Formally introduced in 2008, National Minority Mental Health Awareness Month (or BIPOC Mental Health Awareness Month) was created to bring awareness to the unique mental health struggles that underrepresented groups face. In 2021, the theme of BIPOC Mental Health Awareness Month is Strength in Communities. The theme offers the opportunity to highlight the cultural shortcomings of typical approaches to mental health treatment, and call attention to alternative mental health supports founded in BIPOC communities.
BIPOC MENTAL HEALTH DISPARITIES
Facing cultural stigma and other obstacles, BIPOC communities are more likely to suffer from poor mental health outcomes. Here’s why it’s important to consider BIPOC mental health —
- In 2019, suicide was the second leading cause of death for blacks or African Americans, ages 15 to 24.
- American Indian/Alaska Natives are 60 percent more likely to experience the feeling that everything is an effort, all or most of the time, as compared to non-Hispanic whites.
- In 2018, Asians were 60 percent less likely to have received mental health treatment as compared to non-Hispanic whites.
- Poverty level affects mental health status. Hispanics living below the poverty level, as compared to Hispanics over twice the poverty level, are twice as likely to report serious psychological distress.
- In 2019, suicide was the leading cause of death for Native Hawaiians/Pacific Islanders ages 15-24.
SHORT-COMINGS OF WESTERN MENTAL HEALTH MODELS
The Western medical model is most commonly used to understand mental and physical health. It emphasizes accurate diagnoses, evidence-based treatments, and measurable outcomes. However, it fails to address the unique needs of BIPOC communities. Here’s why —
- Diagnosis: Diagnosis procedures are not always culturally competent, which can result in underdiagnosis or misdiagnosis.
- Treatment: When a diagnosis is achieved, the dominant treatment practices are not always relevant for marginalized communities.
- Evidence-Based Modalities: Even evidence-based practices can be marred by implicit racism and bias and lack of diversity.
- Health Insurance: Typical health insurance structures fail to appropriately recognize community and cultural support.
- Healthcare System: There is a deep mistrust of the western healthcare system as a whole among BIPOC communities.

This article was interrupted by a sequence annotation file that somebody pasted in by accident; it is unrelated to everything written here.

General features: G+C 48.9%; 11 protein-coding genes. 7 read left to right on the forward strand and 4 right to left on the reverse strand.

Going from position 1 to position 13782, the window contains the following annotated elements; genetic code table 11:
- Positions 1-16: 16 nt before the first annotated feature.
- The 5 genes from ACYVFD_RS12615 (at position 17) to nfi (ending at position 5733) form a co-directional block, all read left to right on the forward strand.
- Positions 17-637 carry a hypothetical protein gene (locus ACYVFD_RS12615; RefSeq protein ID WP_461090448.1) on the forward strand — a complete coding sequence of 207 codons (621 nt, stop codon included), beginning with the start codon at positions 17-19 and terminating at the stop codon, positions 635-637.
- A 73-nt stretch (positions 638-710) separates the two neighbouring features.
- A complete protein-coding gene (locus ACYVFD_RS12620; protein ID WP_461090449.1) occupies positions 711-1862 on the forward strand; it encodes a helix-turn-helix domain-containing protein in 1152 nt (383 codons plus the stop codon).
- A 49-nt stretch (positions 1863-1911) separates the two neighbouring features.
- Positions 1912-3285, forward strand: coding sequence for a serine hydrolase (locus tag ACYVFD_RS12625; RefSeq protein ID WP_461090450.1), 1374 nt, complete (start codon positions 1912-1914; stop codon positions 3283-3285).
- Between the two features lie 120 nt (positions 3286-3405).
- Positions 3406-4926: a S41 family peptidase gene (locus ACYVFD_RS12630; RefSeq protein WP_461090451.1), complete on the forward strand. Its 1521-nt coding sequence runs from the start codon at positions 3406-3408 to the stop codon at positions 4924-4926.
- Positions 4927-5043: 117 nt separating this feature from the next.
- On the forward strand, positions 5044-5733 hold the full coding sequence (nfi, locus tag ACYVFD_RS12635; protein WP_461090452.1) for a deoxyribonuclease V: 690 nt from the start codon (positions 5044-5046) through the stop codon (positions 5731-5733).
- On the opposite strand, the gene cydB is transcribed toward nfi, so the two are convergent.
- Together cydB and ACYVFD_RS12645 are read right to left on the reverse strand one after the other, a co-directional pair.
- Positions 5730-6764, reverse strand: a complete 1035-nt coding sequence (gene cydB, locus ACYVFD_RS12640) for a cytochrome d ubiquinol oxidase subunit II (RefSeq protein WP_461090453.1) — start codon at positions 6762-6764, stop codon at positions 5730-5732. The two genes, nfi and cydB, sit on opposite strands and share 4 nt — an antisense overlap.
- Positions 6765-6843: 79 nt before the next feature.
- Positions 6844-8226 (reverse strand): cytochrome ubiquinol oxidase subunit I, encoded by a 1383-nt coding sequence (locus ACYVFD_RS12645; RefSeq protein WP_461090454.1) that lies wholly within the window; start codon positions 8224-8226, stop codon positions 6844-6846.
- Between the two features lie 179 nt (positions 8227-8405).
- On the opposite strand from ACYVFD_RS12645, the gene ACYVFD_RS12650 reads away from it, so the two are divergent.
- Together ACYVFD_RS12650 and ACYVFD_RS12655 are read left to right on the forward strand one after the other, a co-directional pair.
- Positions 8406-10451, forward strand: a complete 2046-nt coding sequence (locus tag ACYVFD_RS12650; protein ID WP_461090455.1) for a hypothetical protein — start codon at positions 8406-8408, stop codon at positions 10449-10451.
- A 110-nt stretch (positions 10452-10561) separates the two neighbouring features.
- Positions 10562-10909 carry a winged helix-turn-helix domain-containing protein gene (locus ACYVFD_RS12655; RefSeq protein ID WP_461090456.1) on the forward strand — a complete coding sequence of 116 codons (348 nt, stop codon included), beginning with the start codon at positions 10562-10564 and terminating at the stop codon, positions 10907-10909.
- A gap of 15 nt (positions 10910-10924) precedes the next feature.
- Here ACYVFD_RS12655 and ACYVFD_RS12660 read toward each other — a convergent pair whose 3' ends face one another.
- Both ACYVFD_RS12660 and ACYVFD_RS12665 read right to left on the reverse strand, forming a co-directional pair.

MENTAL HEALTH SUPPORT THAT EMBRACES BIPOC COMMUNITIES
Fortunately, there are alternatives to the Western medical model. The following practices offer different ways to address medical and mental health, as well as help foster healing, strength, and resilience in BIPOC Communities.
- Community care: The generations-old approach is structured around the collective beliefs of the communities. Community care holds the well-being of each individual as intrinsically tied to the well-being of others. Together in their communities, members address needs (including mental health concerns) in solidarity.
- Culturally-based practices: By relying on cultural values, the support system provides comfort, security, trust, and healing to individuals in BIPOC communities.
- Self-directed care (SDC): The practice encourages individuals struggling with mental health issues or substance abuse to take direct responsibility to manage their care.
ESTABLISHING STRENGTH AND RESILIENCE IN BIPOC COMMUNITIES
Members of BIPOC communities and allies can work together to address the mental health needs of BIPOC individuals. Here’s how —
- Educate yourself. Take a critical look at current healthcare systems. Consider the weaknesses and strengths of existing frameworks.
- Advocate for accessibility. Call for healthcare that respects the unique needs of all cultures.
- Think outside of the box. Go beyond traditional healthcare if it is not serving your cultural needs. Search for resources within your community or create cultural support systems.
BEHAVIORAL HEALTHCARE FOR BIPOC INDIVIDUALS AT THRIVE
Thrive welcomes individuals of all races, backgrounds, genders, and identities. Many of our team members even specialize in treating racially related mental health concerns. Reach out to us to learn more.